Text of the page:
If you hear “IT executive” and have an instant image of how that person looks and acts, think again. Nidhi Gupta’s goal is to redefine the position of chief technology officer as a dynamic leadership role, with one finger on the pulse of technology and another on the pulse of the employee.
“A CTO is a leadership role—it’s not a management role,” she says. “You have to manage people, but you have to be able to inspire them with your vision.”
It turns out that tech tasks are a surprisingly small component of her job. “Most people think that if you are an engineer and can write code, then that is enough to be a CTO,” Gupta says. “But the hallmark of a successful CTO is to understand the problems the company is trying to solve and creating a business out of that solution.”
I wake up to check email and Slack for anything that demands follow-up. It’s not a great habit, but I see it as necessary.
I get my daughter ready for school, then hit the road for my 60-minute commute. My favorite podcast for the drive? The entrepreneur-focused Masters of Scale with Reid Hoffman.
I arrive at work about 60 minutes before my co-workers because I crave quiet time. I use it to study the daily and weekly business metrics and the health of the Hired.com platform.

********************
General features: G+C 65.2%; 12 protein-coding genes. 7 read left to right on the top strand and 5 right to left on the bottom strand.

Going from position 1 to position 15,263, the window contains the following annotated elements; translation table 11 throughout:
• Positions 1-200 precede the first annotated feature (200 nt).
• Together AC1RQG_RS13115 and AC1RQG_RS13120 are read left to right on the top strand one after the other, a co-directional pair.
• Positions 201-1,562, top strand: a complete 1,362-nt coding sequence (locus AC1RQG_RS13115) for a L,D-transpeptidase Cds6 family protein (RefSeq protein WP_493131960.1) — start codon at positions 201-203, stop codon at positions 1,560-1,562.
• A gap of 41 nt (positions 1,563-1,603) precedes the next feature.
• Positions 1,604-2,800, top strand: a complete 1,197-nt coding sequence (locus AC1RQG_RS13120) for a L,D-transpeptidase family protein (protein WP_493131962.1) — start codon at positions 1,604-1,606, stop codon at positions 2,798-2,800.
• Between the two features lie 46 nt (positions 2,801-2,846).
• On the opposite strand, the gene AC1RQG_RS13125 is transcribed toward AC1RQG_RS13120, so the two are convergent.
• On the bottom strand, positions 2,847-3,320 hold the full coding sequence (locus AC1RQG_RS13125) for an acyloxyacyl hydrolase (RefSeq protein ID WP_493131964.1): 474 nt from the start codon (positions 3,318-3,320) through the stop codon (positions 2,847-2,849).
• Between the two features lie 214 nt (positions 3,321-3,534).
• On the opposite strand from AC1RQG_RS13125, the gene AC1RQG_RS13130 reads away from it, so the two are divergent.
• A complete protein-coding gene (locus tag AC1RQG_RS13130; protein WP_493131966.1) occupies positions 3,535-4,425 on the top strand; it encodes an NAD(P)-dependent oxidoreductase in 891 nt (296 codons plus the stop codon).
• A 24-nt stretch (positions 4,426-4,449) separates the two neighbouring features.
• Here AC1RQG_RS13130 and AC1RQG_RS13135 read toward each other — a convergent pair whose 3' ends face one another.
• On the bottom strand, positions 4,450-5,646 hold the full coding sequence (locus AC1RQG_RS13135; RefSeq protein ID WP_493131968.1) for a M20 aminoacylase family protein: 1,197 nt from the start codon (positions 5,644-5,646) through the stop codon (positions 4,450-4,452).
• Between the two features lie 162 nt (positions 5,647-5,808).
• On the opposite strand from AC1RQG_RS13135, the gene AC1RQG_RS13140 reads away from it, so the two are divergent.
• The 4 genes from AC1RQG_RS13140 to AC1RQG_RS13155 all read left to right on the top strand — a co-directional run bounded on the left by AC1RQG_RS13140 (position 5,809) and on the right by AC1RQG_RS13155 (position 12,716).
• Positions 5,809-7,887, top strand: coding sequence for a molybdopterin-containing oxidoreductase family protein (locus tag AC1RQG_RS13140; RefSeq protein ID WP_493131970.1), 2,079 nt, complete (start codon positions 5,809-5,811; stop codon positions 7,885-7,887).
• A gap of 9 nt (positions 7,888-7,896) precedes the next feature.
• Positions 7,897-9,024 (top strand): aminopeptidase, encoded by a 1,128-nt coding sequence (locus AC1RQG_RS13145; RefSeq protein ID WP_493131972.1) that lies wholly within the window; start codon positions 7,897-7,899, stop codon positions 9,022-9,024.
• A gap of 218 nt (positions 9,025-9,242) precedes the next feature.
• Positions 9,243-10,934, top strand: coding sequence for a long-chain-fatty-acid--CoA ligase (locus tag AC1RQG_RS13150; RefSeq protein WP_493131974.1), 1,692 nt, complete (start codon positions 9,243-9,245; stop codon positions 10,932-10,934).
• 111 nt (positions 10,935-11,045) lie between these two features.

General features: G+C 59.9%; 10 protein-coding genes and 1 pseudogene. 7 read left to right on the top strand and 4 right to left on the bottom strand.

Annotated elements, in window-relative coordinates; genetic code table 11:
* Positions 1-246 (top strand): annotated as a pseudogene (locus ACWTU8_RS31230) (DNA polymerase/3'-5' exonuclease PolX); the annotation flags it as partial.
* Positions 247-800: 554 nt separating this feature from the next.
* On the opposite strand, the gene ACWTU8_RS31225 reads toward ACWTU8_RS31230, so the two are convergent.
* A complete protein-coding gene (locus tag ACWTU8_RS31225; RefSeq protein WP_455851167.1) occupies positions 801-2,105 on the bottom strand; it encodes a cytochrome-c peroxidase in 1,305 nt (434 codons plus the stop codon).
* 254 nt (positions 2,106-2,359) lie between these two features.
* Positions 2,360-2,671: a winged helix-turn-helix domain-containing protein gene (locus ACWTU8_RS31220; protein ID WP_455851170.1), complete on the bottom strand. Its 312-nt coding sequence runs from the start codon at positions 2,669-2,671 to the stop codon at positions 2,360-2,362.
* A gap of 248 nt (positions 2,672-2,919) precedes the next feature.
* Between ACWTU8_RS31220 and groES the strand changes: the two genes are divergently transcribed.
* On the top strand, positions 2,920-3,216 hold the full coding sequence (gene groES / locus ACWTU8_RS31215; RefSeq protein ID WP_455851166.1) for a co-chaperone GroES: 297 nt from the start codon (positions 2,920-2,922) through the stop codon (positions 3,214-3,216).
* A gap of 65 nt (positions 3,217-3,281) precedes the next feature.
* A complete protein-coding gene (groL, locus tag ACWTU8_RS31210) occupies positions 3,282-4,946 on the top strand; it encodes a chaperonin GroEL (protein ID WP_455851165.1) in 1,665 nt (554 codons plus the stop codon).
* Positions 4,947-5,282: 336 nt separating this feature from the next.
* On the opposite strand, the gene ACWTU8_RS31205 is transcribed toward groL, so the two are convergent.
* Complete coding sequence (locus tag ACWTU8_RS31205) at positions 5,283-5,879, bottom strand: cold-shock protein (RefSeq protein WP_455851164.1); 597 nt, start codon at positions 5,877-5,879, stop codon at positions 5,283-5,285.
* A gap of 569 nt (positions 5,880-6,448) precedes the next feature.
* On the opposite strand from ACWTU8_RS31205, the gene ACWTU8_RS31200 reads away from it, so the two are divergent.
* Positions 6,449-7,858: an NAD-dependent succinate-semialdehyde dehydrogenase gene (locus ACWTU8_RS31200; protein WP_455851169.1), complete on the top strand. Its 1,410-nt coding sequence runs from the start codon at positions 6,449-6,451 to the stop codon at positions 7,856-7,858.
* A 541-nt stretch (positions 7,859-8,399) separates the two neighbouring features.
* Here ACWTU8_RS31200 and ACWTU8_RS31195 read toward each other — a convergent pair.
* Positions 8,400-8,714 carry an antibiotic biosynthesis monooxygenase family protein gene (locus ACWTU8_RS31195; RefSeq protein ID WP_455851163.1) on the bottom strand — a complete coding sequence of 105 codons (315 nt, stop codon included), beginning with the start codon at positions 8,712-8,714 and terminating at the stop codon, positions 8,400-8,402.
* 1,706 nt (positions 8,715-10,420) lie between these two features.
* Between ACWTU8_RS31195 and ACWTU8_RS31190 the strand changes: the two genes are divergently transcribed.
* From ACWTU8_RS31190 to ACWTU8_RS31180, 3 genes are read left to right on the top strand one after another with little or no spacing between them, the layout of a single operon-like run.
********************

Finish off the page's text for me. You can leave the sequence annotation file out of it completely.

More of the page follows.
Let the meetings begin! Most of my day is tied up in huddles of some kind. I might craft company policy with fellow executives one minute, then draft communication to the workforce on how to execute that policy the next.
As an executive, you have to be really broad but be able to go very deep. You have to context-switch very quickly through the course of your day.
No expense-account power lunches here. I eat during a meeting or while reading email at my desk.
I’m passionate about paying it forward. I spend more than eight hours a week in some form of mentoring, including my goal of bringing more women into the tech workplace and helping them thrive. It’s an open invitation.
I leave the office and spend time enjoying dinner with my family.
Because I spend most of my day in meetings, an hour in the evening lets me get more work done. That may mean writing a presentation or strategy document or preparing for a speaking engagement.
One last look at email and the screen goes black—at least for the next seven hours. I think about doing a digital detox and not spending as much screen time. But I’m not ready to take the leap just yet.
Photography by Ian Tuttle